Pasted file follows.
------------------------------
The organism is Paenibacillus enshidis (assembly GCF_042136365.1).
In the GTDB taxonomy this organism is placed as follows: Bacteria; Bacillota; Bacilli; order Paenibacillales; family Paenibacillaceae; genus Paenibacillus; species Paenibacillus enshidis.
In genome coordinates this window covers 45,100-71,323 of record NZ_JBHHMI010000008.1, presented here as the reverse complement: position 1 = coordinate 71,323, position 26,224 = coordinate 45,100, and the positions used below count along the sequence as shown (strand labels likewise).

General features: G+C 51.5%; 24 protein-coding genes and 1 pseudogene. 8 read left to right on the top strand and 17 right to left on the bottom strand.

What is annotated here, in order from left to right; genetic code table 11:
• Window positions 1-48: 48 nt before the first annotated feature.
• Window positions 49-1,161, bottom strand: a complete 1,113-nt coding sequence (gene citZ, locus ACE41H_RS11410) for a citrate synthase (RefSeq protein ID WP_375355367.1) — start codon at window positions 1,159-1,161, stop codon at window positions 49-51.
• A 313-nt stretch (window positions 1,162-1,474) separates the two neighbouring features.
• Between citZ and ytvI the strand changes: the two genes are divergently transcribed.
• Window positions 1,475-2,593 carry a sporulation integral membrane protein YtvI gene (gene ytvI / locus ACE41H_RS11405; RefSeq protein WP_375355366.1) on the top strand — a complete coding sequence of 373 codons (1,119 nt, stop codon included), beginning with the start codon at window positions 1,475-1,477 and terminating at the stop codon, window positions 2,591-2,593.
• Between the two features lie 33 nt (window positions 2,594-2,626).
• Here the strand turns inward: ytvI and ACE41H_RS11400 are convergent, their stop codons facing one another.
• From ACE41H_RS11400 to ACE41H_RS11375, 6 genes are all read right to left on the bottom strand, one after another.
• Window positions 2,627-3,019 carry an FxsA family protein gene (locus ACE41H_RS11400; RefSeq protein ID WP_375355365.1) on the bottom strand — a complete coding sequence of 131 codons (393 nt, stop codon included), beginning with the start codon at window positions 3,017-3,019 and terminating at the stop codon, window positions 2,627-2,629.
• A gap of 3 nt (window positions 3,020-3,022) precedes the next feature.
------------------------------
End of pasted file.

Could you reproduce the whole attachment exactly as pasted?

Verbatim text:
The organism is Paenibacillus enshidis (assembly GCF_042136365.1).
In the GTDB taxonomy this organism is placed as follows: Bacteria; Bacillota; Bacilli; order Paenibacillales; family Paenibacillaceae; genus Paenibacillus; species Paenibacillus enshidis.
In genome coordinates this window covers 45,100-71,323 of record NZ_JBHHMI010000008.1, presented here as the reverse complement: position 1 = coordinate 71,323, position 26,224 = coordinate 45,100, and the positions used below count along the sequence as shown (strand labels likewise).

General features: G+C 51.5%; 24 protein-coding genes and 1 pseudogene. 8 read left to right on the top strand and 17 right to left on the bottom strand.

What is annotated here, in order from left to right; genetic code table 11:
• Window positions 1-48: 48 nt before the first annotated feature.
• Window positions 49-1,161, bottom strand: a complete 1,113-nt coding sequence (gene citZ, locus ACE41H_RS11410) for a citrate synthase (RefSeq protein ID WP_375355367.1) — start codon at window positions 1,159-1,161, stop codon at window positions 49-51.
• A 313-nt stretch (window positions 1,162-1,474) separates the two neighbouring features.
• Between citZ and ytvI the strand changes: the two genes are divergently transcribed.
• Window positions 1,475-2,593 carry a sporulation integral membrane protein YtvI gene (gene ytvI / locus ACE41H_RS11405; RefSeq protein WP_375355366.1) on the top strand — a complete coding sequence of 373 codons (1,119 nt, stop codon included), beginning with the start codon at window positions 1,475-1,477 and terminating at the stop codon, window positions 2,591-2,593.
• Between the two features lie 33 nt (window positions 2,594-2,626).
• Here the strand turns inward: ytvI and ACE41H_RS11400 are convergent, their stop codons facing one another.
• From ACE41H_RS11400 to ACE41H_RS11375, 6 genes are all read right to left on the bottom strand, one after another.
• Window positions 2,627-3,019 carry an FxsA family protein gene (locus ACE41H_RS11400; RefSeq protein ID WP_375355365.1) on the bottom strand — a complete coding sequence of 131 codons (393 nt, stop codon included), beginning with the start codon at window positions 3,017-3,019 and terminating at the stop codon, window positions 2,627-2,629.
• A gap of 3 nt (window positions 3,020-3,022) precedes the next feature.